* Says losing revenue from illegal grid connections
* Kenya Power FY pretax profit fell 93%
* Aims to recover over 20 bln shillings in unpaid bills (Updates with CEO’s comments)
By George Obulutsa
NAIROBI, Feb 28 (Reuters) - Kenya Power is rooting out electricity thieves using illegal connections to the national grid to deprive the company of revenue as it seeks to lift itself out of a deep earnings slump, its chief executive said on Friday.
The company, which is the main electricity distributor in the East African nation, said its pretax profit for the six months to the end of December plunged 69%, a day after it posted delayed results for the full year ended June 2019, which showed a 93% slump in pretax profit.
The delay was caused by a vacancy at the auditor general’s office which audits state-controlled companies.
“We are moving in to ensure that all points of consumption are metered. This is because most of the points we are metering, were being robbed... and that is contributing to system losses,” CEO Bernard Ngugi told reporters.
The company has fired 110 workers in the past year due to fraud and illegal connections to the grid carried out by people suspected to be its employees, Ngugi said.
Since the start of its current financial year, 630 people have been arrested and prosecuted for various crimes relating to electricity theft and fraud, with 115 people convicted, the company said in a statement.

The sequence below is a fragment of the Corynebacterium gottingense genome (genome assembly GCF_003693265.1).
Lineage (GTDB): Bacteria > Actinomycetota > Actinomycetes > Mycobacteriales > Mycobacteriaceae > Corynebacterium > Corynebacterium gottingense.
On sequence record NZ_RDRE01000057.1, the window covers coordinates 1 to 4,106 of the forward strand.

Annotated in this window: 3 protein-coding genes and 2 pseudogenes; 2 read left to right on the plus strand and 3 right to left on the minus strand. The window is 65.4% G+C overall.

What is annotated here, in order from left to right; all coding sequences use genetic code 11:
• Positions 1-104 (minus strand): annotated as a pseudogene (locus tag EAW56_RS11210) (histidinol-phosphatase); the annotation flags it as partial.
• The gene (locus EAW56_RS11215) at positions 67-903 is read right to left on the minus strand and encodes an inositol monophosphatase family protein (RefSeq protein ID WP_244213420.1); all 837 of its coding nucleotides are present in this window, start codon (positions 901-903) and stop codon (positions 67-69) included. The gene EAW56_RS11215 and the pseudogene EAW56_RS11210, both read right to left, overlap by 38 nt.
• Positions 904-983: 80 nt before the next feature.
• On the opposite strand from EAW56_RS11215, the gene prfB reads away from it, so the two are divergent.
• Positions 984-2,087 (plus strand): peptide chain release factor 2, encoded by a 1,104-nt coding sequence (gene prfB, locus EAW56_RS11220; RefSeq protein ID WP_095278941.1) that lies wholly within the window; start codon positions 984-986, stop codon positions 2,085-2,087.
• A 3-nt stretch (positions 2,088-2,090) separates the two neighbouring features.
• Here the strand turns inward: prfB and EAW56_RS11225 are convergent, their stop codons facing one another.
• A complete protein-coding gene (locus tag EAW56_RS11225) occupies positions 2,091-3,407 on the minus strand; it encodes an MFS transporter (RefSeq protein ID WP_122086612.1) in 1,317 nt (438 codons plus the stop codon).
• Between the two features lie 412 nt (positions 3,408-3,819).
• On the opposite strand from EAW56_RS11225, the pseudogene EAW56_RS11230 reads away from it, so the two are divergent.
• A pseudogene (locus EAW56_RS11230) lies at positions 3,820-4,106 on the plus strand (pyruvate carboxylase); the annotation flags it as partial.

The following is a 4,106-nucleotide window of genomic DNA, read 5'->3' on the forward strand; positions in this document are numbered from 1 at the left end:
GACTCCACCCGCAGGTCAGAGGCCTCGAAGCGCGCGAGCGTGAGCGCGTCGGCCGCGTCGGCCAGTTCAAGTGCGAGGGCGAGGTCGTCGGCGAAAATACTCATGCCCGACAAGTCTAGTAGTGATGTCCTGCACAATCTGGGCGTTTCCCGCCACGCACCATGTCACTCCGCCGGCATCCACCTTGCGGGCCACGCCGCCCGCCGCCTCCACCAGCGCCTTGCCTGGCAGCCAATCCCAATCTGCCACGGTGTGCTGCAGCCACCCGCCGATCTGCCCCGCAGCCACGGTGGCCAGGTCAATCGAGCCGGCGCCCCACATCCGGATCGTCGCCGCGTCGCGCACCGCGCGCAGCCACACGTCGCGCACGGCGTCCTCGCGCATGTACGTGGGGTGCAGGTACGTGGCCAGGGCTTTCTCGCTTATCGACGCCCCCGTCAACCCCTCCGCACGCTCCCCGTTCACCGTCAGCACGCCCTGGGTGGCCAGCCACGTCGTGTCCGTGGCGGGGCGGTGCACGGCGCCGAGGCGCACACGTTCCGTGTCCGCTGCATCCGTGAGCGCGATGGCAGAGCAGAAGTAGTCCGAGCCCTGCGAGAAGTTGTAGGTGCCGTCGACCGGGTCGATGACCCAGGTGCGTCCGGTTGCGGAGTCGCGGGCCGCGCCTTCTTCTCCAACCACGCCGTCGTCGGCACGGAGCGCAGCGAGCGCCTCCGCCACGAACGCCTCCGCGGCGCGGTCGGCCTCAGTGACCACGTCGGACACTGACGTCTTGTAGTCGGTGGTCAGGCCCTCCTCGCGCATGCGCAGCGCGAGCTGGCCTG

It says its system losses from transmission are at 20%, well above the global benchmark of about 15%. The extra losses translate to an annual loss of about 3.06 billion shillings ($30.28 million).
The company is also trying to recover unpaid bills amounting to 20 billion shillings from individuals and institutions in order to improve its future earnings, Ngugi said.
“We have given ourselves targets to collect that revenue to make ourselves more liquid,” he told reporters, without providing more details.
Kenya Power’s pretax profit for the first half to the end of December stood at 1.14 billion shillings, down from 3.69 billion shillings a year earlier.
Total revenue rose during the period while finance costs dropped by a fifth because of a firmer local currency, said the company.
The rise in first half revenue and the drop in finance costs were, however, not enough to offset a sharp increase in its costs of buying bulk electricity, which jumped by more than 5 billion shillings.
In July 2018, Kenya Power faced a crisis after its then chief executive, his predecessor and several senior executives were arrested and charged with conspiracy to commit economic crimes and abuse of office.
Ngugi, who was appointed in October, said the company had tried to limit the damage by immediately replacing all the key managers who had been charged. ($1 = 101.0500 Kenyan shillings) (Additional reporting by and writing by Duncan Miriri Editing by Emelia Sithole-Matarise)